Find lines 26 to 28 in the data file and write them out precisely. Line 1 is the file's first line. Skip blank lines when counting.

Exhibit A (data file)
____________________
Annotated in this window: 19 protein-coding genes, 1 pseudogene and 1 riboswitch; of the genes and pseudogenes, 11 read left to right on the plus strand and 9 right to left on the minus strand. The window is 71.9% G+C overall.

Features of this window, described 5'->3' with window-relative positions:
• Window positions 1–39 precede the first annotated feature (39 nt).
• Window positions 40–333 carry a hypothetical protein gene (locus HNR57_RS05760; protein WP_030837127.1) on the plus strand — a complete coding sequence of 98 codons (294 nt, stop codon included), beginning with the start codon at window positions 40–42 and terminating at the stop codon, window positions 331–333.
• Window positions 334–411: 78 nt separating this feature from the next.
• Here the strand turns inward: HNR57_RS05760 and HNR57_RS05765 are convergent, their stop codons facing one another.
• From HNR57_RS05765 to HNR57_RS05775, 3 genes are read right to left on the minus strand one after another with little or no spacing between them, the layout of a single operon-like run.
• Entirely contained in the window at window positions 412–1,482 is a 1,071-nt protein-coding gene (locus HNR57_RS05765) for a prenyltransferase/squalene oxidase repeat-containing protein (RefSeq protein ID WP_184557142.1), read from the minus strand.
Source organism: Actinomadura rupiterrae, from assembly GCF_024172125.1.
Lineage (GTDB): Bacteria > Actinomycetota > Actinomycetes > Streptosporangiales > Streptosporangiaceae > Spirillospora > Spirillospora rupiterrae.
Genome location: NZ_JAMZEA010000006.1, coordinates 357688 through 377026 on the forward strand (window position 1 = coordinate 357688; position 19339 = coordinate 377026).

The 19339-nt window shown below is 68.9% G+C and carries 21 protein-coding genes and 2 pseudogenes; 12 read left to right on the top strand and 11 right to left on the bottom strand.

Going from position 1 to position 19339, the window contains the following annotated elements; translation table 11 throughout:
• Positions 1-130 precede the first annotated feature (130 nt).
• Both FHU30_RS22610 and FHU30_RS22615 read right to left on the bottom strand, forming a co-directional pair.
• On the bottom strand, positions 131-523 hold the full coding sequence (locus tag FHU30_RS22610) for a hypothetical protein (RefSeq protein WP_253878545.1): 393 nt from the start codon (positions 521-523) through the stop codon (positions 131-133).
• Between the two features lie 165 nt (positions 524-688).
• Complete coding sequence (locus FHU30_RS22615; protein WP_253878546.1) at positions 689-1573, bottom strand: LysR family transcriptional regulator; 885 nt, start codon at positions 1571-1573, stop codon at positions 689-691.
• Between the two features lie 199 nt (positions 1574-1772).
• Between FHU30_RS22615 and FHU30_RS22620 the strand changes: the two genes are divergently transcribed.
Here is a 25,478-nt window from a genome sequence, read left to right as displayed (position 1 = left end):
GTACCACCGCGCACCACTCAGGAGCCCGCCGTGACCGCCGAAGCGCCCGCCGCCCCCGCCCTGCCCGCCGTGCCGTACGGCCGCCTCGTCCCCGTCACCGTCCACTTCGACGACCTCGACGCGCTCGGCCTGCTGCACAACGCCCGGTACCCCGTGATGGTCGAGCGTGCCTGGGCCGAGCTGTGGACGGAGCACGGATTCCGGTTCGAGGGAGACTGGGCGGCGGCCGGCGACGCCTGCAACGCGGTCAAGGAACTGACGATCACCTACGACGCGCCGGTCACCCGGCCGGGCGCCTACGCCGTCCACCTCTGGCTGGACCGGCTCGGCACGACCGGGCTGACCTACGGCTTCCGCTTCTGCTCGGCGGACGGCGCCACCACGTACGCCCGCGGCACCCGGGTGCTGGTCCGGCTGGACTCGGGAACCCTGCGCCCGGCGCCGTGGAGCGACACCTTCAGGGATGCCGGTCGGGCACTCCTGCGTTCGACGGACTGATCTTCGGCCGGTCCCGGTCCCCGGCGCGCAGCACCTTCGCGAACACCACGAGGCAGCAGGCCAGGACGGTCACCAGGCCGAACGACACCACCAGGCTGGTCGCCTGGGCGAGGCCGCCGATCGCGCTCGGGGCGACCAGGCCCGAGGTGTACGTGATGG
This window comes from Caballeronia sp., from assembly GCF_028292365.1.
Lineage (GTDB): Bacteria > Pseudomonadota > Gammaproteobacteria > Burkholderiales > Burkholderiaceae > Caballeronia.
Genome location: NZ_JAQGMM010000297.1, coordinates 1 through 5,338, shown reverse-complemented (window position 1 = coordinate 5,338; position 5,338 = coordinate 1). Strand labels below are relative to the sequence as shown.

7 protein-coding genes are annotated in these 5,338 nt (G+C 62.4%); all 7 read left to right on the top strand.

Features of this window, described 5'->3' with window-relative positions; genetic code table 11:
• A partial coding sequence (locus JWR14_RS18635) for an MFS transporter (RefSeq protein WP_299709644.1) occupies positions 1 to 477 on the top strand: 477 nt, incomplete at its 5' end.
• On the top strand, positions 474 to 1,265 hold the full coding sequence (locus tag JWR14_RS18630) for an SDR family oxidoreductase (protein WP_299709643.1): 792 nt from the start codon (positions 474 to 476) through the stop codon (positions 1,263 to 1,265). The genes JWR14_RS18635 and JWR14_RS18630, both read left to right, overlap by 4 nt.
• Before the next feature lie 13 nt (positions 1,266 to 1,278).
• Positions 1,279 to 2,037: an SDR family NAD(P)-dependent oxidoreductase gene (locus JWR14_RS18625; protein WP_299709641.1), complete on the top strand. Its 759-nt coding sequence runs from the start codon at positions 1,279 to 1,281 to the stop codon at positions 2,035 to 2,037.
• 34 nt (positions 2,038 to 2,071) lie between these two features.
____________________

7 protein-coding genes are annotated in these 5,338 nt (G+C 62.4%); all 7 read left to right on the top strand.

Features of this window, described 5'->3' with window-relative positions; genetic code table 11:
• A partial coding sequence (locus JWR14_RS18635) for an MFS transporter (RefSeq protein WP_299709644.1) occupies positions 1 to 477 on the top strand: 477 nt, incomplete at its 5' end.